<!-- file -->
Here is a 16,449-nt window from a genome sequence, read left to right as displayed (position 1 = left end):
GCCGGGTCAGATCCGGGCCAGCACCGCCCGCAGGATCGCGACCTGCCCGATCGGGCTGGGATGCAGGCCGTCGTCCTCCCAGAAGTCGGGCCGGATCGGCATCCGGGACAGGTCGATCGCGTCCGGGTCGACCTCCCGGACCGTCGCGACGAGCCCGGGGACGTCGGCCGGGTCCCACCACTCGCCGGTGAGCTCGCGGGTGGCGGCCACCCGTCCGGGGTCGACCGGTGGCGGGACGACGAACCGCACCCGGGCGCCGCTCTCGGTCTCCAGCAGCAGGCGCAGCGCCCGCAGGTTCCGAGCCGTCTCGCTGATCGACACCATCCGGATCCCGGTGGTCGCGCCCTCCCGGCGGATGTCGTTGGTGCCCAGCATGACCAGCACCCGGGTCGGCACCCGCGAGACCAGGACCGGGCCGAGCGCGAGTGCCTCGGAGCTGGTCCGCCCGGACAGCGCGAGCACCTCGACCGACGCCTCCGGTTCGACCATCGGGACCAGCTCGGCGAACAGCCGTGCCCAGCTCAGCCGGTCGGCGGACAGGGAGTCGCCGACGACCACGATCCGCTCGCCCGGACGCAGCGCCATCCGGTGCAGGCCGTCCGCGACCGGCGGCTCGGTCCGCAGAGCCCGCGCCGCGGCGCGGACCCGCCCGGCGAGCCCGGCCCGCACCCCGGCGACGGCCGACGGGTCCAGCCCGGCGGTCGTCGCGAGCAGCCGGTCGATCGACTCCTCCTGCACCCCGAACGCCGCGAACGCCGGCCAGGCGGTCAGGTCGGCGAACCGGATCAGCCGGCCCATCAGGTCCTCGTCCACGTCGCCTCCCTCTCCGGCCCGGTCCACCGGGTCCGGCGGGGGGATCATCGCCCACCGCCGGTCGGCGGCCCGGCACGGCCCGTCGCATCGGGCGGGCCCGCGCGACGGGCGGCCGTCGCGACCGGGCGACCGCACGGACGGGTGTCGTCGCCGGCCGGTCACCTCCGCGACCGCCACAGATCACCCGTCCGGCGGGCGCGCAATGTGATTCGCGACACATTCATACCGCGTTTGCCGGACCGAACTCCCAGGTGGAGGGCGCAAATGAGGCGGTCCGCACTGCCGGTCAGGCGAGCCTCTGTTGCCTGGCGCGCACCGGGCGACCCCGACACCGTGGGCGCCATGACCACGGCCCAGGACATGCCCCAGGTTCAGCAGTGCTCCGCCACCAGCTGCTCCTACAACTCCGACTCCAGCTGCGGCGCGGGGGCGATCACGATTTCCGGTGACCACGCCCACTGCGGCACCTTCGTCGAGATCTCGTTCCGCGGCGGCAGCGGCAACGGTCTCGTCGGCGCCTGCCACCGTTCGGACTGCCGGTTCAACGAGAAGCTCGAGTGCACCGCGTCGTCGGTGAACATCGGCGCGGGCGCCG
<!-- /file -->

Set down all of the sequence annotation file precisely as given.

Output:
Here is a 16,449-nt window from a genome sequence, read left to right as displayed (position 1 = left end):
GCCGGGTCAGATCCGGGCCAGCACCGCCCGCAGGATCGCGACCTGCCCGATCGGGCTGGGATGCAGGCCGTCGTCCTCCCAGAAGTCGGGCCGGATCGGCATCCGGGACAGGTCGATCGCGTCCGGGTCGACCTCCCGGACCGTCGCGACGAGCCCGGGGACGTCGGCCGGGTCCCACCACTCGCCGGTGAGCTCGCGGGTGGCGGCCACCCGTCCGGGGTCGACCGGTGGCGGGACGACGAACCGCACCCGGGCGCCGCTCTCGGTCTCCAGCAGCAGGCGCAGCGCCCGCAGGTTCCGAGCCGTCTCGCTGATCGACACCATCCGGATCCCGGTGGTCGCGCCCTCCCGGCGGATGTCGTTGGTGCCCAGCATGACCAGCACCCGGGTCGGCACCCGCGAGACCAGGACCGGGCCGAGCGCGAGTGCCTCGGAGCTGGTCCGCCCGGACAGCGCGAGCACCTCGACCGACGCCTCCGGTTCGACCATCGGGACCAGCTCGGCGAACAGCCGTGCCCAGCTCAGCCGGTCGGCGGACAGGGAGTCGCCGACGACCACGATCCGCTCGCCCGGACGCAGCGCCATCCGGTGCAGGCCGTCCGCGACCGGCGGCTCGGTCCGCAGAGCCCGCGCCGCGGCGCGGACCCGCCCGGCGAGCCCGGCCCGCACCCCGGCGACGGCCGACGGGTCCAGCCCGGCGGTCGTCGCGAGCAGCCGGTCGATCGACTCCTCCTGCACCCCGAACGCCGCGAACGCCGGCCAGGCGGTCAGGTCGGCGAACCGGATCAGCCGGCCCATCAGGTCCTCGTCCACGTCGCCTCCCTCTCCGGCCCGGTCCACCGGGTCCGGCGGGGGGATCATCGCCCACCGCCGGTCGGCGGCCCGGCACGGCCCGTCGCATCGGGCGGGCCCGCGCGACGGGCGGCCGTCGCGACCGGGCGACCGCACGGACGGGTGTCGTCGCCGGCCGGTCACCTCCGCGACCGCCACAGATCACCCGTCCGGCGGGCGCGCAATGTGATTCGCGACACATTCATACCGCGTTTGCCGGACCGAACTCCCAGGTGGAGGGCGCAAATGAGGCGGTCCGCACTGCCGGTCAGGCGAGCCTCTGTTGCCTGGCGCGCACCGGGCGACCCCGACACCGTGGGCGCCATGACCACGGCCCAGGACATGCCCCAGGTTCAGCAGTGCTCCGCCACCAGCTGCTCCTACAACTCCGACTCCAGCTGCGGCGCGGGGGCGATCACGATTTCCGGTGACCACGCCCACTGCGGCACCTTCGTCGAGATCTCGTTCCGCGGCGGCAGCGGCAACGGTCTCGTCGGCGCCTGCCACCGTTCGGACTGCCGGTTCAACGAGAAGCTCGAGTGCACCGCGTCGTCGGTGAACATCGGCGCGGGCGCCG